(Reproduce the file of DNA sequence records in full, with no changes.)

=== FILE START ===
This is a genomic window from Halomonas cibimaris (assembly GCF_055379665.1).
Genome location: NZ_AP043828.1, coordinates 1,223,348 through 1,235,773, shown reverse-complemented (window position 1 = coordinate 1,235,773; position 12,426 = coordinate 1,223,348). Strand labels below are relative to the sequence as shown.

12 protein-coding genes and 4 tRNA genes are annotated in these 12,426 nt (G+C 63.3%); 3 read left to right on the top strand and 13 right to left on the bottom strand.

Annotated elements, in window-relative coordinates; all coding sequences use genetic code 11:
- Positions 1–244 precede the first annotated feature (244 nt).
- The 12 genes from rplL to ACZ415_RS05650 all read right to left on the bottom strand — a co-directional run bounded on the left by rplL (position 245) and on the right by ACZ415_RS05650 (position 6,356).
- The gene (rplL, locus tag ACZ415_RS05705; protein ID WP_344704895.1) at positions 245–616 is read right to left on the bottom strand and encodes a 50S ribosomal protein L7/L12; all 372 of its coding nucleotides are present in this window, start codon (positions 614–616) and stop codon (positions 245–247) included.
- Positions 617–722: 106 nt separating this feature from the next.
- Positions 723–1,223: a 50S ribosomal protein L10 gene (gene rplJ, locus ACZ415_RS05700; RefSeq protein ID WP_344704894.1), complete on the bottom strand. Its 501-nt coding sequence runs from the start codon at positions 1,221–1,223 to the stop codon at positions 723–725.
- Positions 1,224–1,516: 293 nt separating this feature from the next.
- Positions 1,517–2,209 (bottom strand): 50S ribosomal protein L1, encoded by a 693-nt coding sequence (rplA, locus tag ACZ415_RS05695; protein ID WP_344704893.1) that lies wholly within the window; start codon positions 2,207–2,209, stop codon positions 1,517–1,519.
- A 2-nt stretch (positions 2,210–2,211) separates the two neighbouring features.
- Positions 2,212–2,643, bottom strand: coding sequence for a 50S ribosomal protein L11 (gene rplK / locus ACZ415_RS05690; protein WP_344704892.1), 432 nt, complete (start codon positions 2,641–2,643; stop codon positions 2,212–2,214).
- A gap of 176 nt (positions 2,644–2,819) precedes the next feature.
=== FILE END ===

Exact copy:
This is a genomic window from Halomonas cibimaris (assembly GCF_055379665.1).
Genome location: NZ_AP043828.1, coordinates 1,223,348 through 1,235,773, shown reverse-complemented (window position 1 = coordinate 1,235,773; position 12,426 = coordinate 1,223,348). Strand labels below are relative to the sequence as shown.

12 protein-coding genes and 4 tRNA genes are annotated in these 12,426 nt (G+C 63.3%); 3 read left to right on the top strand and 13 right to left on the bottom strand.

Annotated elements, in window-relative coordinates; all coding sequences use genetic code 11:
- Positions 1–244 precede the first annotated feature (244 nt).
- The 12 genes from rplL to ACZ415_RS05650 all read right to left on the bottom strand — a co-directional run bounded on the left by rplL (position 245) and on the right by ACZ415_RS05650 (position 6,356).
- The gene (rplL, locus tag ACZ415_RS05705; protein ID WP_344704895.1) at positions 245–616 is read right to left on the bottom strand and encodes a 50S ribosomal protein L7/L12; all 372 of its coding nucleotides are present in this window, start codon (positions 614–616) and stop codon (positions 245–247) included.
- Positions 617–722: 106 nt separating this feature from the next.
- Positions 723–1,223: a 50S ribosomal protein L10 gene (gene rplJ, locus ACZ415_RS05700; RefSeq protein ID WP_344704894.1), complete on the bottom strand. Its 501-nt coding sequence runs from the start codon at positions 1,221–1,223 to the stop codon at positions 723–725.
- Positions 1,224–1,516: 293 nt separating this feature from the next.
- Positions 1,517–2,209 (bottom strand): 50S ribosomal protein L1, encoded by a 693-nt coding sequence (rplA, locus tag ACZ415_RS05695; protein ID WP_344704893.1) that lies wholly within the window; start codon positions 2,207–2,209, stop codon positions 1,517–1,519.
- A 2-nt stretch (positions 2,210–2,211) separates the two neighbouring features.
- Positions 2,212–2,643, bottom strand: coding sequence for a 50S ribosomal protein L11 (gene rplK / locus ACZ415_RS05690; protein WP_344704892.1), 432 nt, complete (start codon positions 2,641–2,643; stop codon positions 2,212–2,214).
- A gap of 176 nt (positions 2,644–2,819) precedes the next feature.